Is This What We Want Boys to Do?

Former angry teen and current high school teacher Peter Brown Hoffmeister writes on the hidden link in America’s school shootings: angry young men who love violent video games:

I asked one of [the violent video game-playing students] later, and he said that he played Call of Duty “an average of 40 hours per week, at least.”

Is this what we want angry, adolescent boys to do? Do we want to give them this practice? Do we want them to glorify violent actions, to brag about violence in the school’s hallways? Or even worse, given the perfect equation of frustration + opportunity + practice, do we want them to do as Weise, Roberts, and Lanza did, and act out these fantasies in real life? Do we want them to yell, “I am the shooter” as they enter a crowded mall – as Roberts did? Or dress like video-game shooters – as Lanza and Roberts were – before heading into a murder spree?

Especially with teenage boys, we have to decide what we want them to do, what we want them to love, what we want them to emulate. Even if they don’t end up shooting people in a school, if they’re practicing car-jackings, knifings, and putting on body-armor as first-person shooters, what are they preparing to do with the rest of their lives? Will these video-game practice sessions make them better husbands or fathers? Will these boys become patient and understanding friends? Better co-workers?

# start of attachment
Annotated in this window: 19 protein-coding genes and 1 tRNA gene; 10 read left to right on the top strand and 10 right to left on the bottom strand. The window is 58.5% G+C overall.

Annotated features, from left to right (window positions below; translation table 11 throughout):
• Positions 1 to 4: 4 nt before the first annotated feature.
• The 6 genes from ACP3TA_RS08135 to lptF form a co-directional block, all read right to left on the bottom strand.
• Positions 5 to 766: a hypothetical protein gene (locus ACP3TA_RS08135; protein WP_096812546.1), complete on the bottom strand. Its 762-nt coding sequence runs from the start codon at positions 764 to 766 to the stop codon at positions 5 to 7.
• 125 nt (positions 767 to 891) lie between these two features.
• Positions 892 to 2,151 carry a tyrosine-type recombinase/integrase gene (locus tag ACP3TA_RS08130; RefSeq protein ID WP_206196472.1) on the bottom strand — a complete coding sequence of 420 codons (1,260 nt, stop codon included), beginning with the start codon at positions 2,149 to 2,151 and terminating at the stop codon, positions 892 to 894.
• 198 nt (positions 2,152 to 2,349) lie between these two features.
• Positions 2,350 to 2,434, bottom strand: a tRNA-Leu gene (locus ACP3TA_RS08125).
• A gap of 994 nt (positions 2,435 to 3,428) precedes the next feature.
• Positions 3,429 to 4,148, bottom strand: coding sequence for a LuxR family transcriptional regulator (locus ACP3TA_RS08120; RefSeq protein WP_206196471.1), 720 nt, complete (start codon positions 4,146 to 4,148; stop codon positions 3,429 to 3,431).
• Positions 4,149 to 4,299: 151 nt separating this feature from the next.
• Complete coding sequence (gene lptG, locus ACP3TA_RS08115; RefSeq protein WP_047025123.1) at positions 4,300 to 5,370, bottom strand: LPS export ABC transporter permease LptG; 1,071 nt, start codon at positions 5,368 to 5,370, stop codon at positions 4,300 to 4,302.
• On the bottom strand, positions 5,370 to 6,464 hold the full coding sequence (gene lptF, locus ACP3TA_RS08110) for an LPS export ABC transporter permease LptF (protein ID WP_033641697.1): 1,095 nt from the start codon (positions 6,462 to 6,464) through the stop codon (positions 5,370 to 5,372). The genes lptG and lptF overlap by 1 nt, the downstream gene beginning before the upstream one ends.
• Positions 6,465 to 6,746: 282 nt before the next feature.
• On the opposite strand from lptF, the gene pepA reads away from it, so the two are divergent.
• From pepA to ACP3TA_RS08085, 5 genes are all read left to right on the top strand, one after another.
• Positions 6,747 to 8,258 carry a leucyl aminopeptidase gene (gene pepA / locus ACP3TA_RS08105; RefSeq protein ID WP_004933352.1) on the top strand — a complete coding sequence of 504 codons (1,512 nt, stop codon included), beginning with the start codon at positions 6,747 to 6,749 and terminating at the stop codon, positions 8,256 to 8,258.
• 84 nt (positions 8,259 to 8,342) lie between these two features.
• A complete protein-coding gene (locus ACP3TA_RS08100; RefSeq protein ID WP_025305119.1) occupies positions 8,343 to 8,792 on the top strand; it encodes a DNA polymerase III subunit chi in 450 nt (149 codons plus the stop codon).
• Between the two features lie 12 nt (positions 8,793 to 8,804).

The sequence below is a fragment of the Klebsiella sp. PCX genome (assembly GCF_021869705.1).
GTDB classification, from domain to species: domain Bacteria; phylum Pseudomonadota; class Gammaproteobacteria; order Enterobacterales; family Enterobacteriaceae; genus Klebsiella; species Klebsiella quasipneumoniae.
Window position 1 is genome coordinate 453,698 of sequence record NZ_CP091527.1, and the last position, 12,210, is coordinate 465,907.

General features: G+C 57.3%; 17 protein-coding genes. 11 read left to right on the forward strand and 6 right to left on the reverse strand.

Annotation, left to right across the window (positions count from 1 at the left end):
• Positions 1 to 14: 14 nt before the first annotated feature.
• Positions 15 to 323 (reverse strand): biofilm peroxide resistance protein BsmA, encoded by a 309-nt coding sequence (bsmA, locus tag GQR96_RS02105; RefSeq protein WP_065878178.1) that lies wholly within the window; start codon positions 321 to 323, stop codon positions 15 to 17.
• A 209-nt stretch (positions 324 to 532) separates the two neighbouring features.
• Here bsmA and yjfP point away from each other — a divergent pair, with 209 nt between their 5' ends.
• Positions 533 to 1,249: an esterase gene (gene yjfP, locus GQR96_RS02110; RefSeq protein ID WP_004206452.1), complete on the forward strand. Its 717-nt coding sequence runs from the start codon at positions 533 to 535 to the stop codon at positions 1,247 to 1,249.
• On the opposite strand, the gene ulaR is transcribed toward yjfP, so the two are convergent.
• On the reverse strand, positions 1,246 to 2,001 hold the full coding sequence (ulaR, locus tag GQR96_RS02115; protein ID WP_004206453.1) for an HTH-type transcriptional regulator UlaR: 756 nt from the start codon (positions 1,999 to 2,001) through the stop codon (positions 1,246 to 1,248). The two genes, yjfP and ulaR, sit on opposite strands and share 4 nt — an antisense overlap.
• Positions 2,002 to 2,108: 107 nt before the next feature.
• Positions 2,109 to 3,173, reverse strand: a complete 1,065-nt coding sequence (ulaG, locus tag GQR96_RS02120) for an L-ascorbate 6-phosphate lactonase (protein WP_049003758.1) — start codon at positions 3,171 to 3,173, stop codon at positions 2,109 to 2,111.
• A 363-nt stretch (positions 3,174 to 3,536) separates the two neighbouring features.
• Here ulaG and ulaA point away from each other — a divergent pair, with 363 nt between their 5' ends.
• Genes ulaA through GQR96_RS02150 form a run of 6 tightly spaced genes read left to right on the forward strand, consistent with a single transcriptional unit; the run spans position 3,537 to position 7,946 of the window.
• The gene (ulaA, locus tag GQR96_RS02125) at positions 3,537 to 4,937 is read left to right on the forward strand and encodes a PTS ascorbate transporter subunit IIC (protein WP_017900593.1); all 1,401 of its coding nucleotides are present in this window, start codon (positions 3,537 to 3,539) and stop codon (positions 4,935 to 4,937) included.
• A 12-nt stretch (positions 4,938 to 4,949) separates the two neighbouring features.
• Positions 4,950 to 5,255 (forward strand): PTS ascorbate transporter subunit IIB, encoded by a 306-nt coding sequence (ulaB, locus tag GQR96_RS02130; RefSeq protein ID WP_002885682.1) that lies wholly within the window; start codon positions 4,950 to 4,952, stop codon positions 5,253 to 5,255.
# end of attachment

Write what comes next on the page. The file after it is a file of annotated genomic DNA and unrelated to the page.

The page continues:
In other words, do these video “games” contribute anything positive to any real relationship a young man has?

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About B Treece
loved by God before I ever loved Him, saved by grace alone through faith alone in Christ alone by the authority of the Bible alone to the glory of God alone, made to enjoy Him forever, happily married with wonder-filled children.

3 Responses to Is This What We Want Boys to Do?

  1. What we want them to do is get a job, get married; and raised Godly children.

  2. B Treece says:

    Yes, and I know you agree that the church has to promote a vision of God-centered manhood that casts so-called psychological needs like adventure, meaningful work, pursuit of (one) woman, and camaraderie in biblical terms. I mean, I don’t want any more sermon series titled after video games (“Angry Birds” anyone?), but how about a “Call of Duty” discussion that links felt needs with deeper truths?

    Young men look elsewhere because the church doesn’t present a vision of God that is far-reaching, all-powerful, and heavy with glory in all places of life.

    Britt
    crossonmyback

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